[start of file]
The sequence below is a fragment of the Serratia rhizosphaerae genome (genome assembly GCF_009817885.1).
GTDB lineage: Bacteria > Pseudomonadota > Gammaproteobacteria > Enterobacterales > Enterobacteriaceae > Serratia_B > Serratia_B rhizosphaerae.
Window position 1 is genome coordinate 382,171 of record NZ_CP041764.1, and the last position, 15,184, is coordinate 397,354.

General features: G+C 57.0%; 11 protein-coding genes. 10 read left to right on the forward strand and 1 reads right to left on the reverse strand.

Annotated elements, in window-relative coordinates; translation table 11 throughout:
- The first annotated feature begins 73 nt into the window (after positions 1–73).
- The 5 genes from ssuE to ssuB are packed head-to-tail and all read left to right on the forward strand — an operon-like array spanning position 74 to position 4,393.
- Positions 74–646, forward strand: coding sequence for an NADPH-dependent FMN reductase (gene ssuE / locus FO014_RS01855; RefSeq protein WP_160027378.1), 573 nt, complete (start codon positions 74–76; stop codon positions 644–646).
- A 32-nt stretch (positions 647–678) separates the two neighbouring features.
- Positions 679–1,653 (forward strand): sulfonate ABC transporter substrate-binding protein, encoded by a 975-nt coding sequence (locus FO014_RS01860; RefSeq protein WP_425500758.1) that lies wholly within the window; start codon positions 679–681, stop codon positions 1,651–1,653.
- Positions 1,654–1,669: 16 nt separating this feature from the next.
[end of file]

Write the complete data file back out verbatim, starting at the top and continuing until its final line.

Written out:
The sequence below is a fragment of the Serratia rhizosphaerae genome (genome assembly GCF_009817885.1).
GTDB lineage: Bacteria > Pseudomonadota > Gammaproteobacteria > Enterobacterales > Enterobacteriaceae > Serratia_B > Serratia_B rhizosphaerae.
Window position 1 is genome coordinate 382,171 of record NZ_CP041764.1, and the last position, 15,184, is coordinate 397,354.

General features: G+C 57.0%; 11 protein-coding genes. 10 read left to right on the forward strand and 1 reads right to left on the reverse strand.

Annotated elements, in window-relative coordinates; translation table 11 throughout:
- The first annotated feature begins 73 nt into the window (after positions 1–73).
- The 5 genes from ssuE to ssuB are packed head-to-tail and all read left to right on the forward strand — an operon-like array spanning position 74 to position 4,393.
- Positions 74–646, forward strand: coding sequence for an NADPH-dependent FMN reductase (gene ssuE / locus FO014_RS01855; RefSeq protein WP_160027378.1), 573 nt, complete (start codon positions 74–76; stop codon positions 644–646).
- A 32-nt stretch (positions 647–678) separates the two neighbouring features.
- Positions 679–1,653 (forward strand): sulfonate ABC transporter substrate-binding protein, encoded by a 975-nt coding sequence (locus FO014_RS01860; RefSeq protein WP_425500758.1) that lies wholly within the window; start codon positions 679–681, stop codon positions 1,651–1,653.
- Positions 1,654–1,669: 16 nt separating this feature from the next.